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The cognitive neuroscience of signed language
Linköping University, The Swedish Institute for Disability Research. Linköping University, Department of Behavioural Sciences and Learning, Disability Research. Linköping University, Faculty of Arts and Sciences.
Linköping University, Faculty of Health Sciences. Linköping University, Department of Neuroscience and Locomotion. Östergötlands Läns Landsting, Local Health Care Services in Central Östergötland, Department of Neurology.
Lund University.
2000 (English)In: Acta Psychologica, ISSN 0001-6918, E-ISSN 1873-6297, Vol. 105, no 2-3, 237-254 p.Article in journal (Refereed) Published
Abstract [en]

The present article is an assessment of the current state of knowledge in the field of cognitive neuroscience of signed language. Reviewed lesion data show that the left hemisphere is dominant for perception and production of signed language in aphasies, in a fashion similar to spoken language aphasia. Several neuropsychological dissociations support this claim: Nonlinguistic visuospatial functions can be dissociated from spatial functions and general motor deficits can be dissociated from execution of signs. Reviewed imaging data corroborate the lesion data in that the importance of the left hemisphere is re-confirmed. The data also establish the role of the right hemisphere in signed language processing. Alternative hypotheses regarding what aspects of signed language processing are handled by the right hemisphere are currently tested. The second section of the paper starts by addressing the role that early acquisition of signed and spoken language play for the neurofunctional activation patterns in the brain. Compensatory cognitive and communicative enhancements have also been documented as a function of early sign language use, suggesting an interesting interaction between language and cognition. Recent behavioural data on sign processing in working memory - a cognitive system important for language perception and production suggest e.g. phonological loop effects analogous to those obtained for speech processing. Neuroimaging studies will have to address this potential communality. ⌐ 2000 Elsevier Science B.V. All rights reserved.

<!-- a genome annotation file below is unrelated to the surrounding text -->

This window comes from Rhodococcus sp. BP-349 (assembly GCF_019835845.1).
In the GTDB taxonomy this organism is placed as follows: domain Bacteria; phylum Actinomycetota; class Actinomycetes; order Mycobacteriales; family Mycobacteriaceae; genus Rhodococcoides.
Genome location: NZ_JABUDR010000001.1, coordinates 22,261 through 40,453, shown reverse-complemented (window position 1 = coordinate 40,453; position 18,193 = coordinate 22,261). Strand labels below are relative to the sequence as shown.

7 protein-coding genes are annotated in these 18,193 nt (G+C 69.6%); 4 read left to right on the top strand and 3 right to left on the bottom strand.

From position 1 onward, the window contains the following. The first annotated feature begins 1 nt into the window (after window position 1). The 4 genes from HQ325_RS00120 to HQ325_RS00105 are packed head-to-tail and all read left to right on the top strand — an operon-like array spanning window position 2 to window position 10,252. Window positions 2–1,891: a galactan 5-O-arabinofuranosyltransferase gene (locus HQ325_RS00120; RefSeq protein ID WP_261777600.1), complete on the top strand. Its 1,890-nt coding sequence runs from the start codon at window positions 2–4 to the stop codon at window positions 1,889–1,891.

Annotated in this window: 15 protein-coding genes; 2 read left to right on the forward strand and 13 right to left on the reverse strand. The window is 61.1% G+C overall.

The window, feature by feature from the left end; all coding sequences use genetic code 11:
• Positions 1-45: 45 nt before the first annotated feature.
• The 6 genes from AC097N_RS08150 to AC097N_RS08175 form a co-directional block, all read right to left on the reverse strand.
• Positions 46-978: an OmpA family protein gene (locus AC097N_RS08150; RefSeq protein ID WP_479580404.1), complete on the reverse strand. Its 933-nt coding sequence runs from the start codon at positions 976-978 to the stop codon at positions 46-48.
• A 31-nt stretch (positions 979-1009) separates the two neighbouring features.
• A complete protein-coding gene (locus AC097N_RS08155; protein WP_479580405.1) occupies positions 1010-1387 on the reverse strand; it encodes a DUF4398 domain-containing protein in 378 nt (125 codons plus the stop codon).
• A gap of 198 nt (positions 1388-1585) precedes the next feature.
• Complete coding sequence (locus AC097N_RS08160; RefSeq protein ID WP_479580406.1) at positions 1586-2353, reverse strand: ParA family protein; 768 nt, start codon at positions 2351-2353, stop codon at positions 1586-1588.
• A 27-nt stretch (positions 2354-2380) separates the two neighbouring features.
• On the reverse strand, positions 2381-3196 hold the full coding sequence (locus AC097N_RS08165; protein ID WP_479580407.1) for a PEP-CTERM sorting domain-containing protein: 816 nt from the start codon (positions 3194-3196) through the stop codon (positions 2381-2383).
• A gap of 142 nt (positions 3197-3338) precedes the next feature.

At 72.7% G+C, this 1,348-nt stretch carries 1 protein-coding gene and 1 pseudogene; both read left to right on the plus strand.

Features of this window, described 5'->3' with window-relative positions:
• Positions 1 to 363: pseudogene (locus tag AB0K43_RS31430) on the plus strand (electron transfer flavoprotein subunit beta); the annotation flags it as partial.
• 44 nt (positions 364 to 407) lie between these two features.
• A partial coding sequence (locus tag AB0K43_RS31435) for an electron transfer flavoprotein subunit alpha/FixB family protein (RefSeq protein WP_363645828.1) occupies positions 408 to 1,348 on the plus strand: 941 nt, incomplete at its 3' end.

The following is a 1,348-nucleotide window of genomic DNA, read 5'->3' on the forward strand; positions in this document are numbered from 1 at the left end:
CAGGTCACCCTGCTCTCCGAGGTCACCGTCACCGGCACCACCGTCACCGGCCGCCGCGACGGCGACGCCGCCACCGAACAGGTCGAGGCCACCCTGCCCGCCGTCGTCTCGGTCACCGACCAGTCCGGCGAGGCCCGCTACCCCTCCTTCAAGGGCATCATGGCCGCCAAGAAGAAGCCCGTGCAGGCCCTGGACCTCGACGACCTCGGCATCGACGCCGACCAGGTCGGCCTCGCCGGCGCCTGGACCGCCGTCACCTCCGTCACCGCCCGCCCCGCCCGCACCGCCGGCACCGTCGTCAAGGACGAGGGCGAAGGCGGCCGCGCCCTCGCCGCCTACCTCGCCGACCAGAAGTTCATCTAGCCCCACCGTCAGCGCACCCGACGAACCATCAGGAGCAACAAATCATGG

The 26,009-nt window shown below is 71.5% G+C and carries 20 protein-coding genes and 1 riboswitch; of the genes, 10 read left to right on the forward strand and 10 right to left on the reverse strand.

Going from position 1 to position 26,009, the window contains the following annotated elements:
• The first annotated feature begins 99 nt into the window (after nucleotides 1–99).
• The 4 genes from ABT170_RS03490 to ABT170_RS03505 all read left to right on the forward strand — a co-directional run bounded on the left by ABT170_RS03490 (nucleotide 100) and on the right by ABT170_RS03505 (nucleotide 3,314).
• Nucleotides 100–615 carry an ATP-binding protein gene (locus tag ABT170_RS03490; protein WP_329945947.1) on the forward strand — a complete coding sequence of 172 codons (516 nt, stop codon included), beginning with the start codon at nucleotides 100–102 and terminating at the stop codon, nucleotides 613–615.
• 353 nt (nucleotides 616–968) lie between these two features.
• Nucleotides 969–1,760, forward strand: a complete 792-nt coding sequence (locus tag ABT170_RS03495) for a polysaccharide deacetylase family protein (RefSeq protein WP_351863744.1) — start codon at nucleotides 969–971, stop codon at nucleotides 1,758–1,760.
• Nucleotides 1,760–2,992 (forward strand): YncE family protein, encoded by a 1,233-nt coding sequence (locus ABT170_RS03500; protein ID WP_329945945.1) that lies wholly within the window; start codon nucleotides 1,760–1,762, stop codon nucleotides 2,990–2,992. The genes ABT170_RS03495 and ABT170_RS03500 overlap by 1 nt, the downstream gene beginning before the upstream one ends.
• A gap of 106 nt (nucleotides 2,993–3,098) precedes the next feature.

Place, publisher, year, edition, pages
Elsevier , 2000. Vol. 105, no 2-3, 237-254 p.
National Category
Medical and Health Sciences
URN: urn:nbn:se:liu:diva-27948DOI: 10.1016/S0001-6918(00)00063-9Local ID: 12708OAI: diva2:248499
Available from: 2009-10-08 Created: 2009-10-08 Last updated: 2011-03-10

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Rönnberg, JerkerSöderfeldt, Birgitta
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The Swedish Institute for Disability ResearchDisability ResearchFaculty of Arts and SciencesFaculty of Health SciencesDepartment of Neuroscience and LocomotionDepartment of Neurology
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